Avoiding RAM Duplication: While developing the RAM, the Compliance team should identify existing frameworks where risks and controls have already been processed. For example, in many HR functions, Key Performance Indicators (KPIs) are already part of the compensation incentive program. Similarly, many Risk Management and Audit departments have identified Key Risk Indicators (KRIs) as part of their normal process of evaluating risks to the company.

Communication is critical. People with compliance responsibilities need to be kept informed about new regulations, guidelines, interpretations and expectations. In addition, the organization should define roles and responsibilities, and make people responsible for reducing the number of risk assessments.

How Technology Can Enable a Risk-based Approach to Compliance

To ensure sustainable compliance, organizations must build a proactive and risk-based compliance approach that not only addresses today’s requirements, but also future requirements. While IT solutions and systems alone can’t drive risk and compliance programs, the right solutions and technologies can provide measureable value by improving the efficiency and effectiveness of the people and processes that businesses rely on for success.

There are various approaches and solutions available in the market for enabling a risk-based approach to compliance. These solutions:

  • Enable policies, frameworks and multiple compliance requirements to be managed on a single platform so that organizations need not have to deploy separate systems or point solutions for each regulation.
  • Support risk assessment and computations based on configurable methodologies and algorithms, providing a clear view into the organization’s regulatory compliance risk profile, and enabling auditors to develop audit strategies for optimal risk/reward out¬comes.
  • Use a flexible framework for configuring multiple methodologies and approaches, and help maintain a many-to-many relationship between various objects, including policies and procedures, regulations, standards and requirements, risks, controls and issues.
  • Provide centralized risk libraries where risks and their corresponding controls can be maintained by compliance area/program, standard and requirements.
  • Provide capabilities for risk identification and assessment along with risk heat maps and detailed reporting tools.

Compliance assessments and audits require a number of tasks such as assessments and surveys, polling, documentation and issue management. Without an integrated and automated task management system, companies cannot effectively manage and schedule these tasks, optimize resource requirements, or establish standardized escalation mechanisms.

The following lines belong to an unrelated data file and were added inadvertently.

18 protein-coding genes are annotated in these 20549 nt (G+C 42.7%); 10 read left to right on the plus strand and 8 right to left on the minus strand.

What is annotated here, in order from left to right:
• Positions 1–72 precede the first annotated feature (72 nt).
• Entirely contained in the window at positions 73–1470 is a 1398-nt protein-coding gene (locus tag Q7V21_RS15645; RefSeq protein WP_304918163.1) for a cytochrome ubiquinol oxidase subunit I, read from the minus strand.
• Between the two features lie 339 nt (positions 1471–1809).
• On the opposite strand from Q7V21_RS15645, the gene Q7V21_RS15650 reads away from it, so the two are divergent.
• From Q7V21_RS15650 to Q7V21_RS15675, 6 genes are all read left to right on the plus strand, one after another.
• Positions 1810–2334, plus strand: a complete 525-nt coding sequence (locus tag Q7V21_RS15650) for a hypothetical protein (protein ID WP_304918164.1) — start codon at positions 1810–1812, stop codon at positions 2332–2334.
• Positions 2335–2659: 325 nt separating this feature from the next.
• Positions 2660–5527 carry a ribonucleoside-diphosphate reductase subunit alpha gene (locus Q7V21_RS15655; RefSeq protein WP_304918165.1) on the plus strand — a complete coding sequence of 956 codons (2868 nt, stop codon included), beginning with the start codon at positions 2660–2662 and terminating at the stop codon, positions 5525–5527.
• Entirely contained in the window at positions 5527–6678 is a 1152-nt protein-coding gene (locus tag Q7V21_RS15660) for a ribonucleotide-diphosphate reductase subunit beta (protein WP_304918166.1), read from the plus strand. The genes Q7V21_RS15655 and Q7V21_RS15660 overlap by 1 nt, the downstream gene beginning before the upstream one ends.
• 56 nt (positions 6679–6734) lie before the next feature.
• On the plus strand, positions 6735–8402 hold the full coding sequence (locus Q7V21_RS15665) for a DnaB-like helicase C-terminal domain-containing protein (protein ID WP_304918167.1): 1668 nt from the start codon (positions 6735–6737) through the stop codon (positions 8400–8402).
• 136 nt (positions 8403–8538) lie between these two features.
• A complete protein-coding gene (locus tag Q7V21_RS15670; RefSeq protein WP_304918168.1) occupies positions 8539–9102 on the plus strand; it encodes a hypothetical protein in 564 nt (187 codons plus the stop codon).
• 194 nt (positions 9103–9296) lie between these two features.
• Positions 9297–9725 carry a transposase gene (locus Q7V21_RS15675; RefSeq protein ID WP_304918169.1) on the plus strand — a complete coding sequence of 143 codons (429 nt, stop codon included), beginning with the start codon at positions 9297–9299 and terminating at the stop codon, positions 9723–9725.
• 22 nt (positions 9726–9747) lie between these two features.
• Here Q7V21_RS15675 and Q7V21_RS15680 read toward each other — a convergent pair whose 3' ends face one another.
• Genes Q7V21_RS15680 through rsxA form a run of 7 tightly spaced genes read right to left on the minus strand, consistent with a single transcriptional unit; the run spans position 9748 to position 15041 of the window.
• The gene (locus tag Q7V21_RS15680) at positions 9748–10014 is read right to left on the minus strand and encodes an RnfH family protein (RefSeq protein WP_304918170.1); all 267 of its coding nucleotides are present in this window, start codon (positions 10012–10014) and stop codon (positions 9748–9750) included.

A compliance management solution should automatically streamline and automate the track­ing of action items - ranging from documenting information about new compliance requirements and issues, to assigning ownership and responsibility for the issues, to providing automatic alerts for task implementation, to resolving issues that arise. Ideally it should help users implement specific follow-up activities to track, escalate and confirm task completion.

The solution should also enable organizations to structure a logical internal con­trol framework, beginning with regulations and standards, and extending down to the associated sub-standards, requirements, controls and control tests. This organized framework helps streamline compliance activities, make quick associations between controls and regulations, and simplify the tracking of control-based activities across the enterprise. Risk control assessments and testing should be facilitated using predefined criteria and checklists.

The solution should also help users prepare self-certifications (including NERC RSAW) to evaluate, tabulate, review and report evidence of compliance with NERC regulations. In short, the solution should enable organizations to set up controls for every compliance risk requirement, and assess these controls periodically to ensure they are working. This promotes a proactive outlook in the organization where all risks are covered with efficiently working controls.


The energy industry is in a state of intense transformation due to the forces of technology, competition and regulation. As the industry adapts to these changes, company personnel are seeking to maintain their value proposition for their customers in a climate of uncertainty and risk. Regulatory compliance, once a footnote in the company annual report, has now become a major driver of profits and shareholder return.

The best run companies have compliance programs that recognize the full set of risks, enable compliance, and then substantiate the results. Risk assessment is a starting point for building a compliance program. In fact, a structural risk assessment is necessary for a company to build a truly effective compliance program.

Regulators now know that many companies “get it” and that they have moved compliance from the basement to the boardroom. That recognition by regulators only serves to spotlight those that still lag behind the best practices of regulatory compliance.

With such a wide availability of tools, knowledge and experience, energy companies can understand and manage risks better than ever before.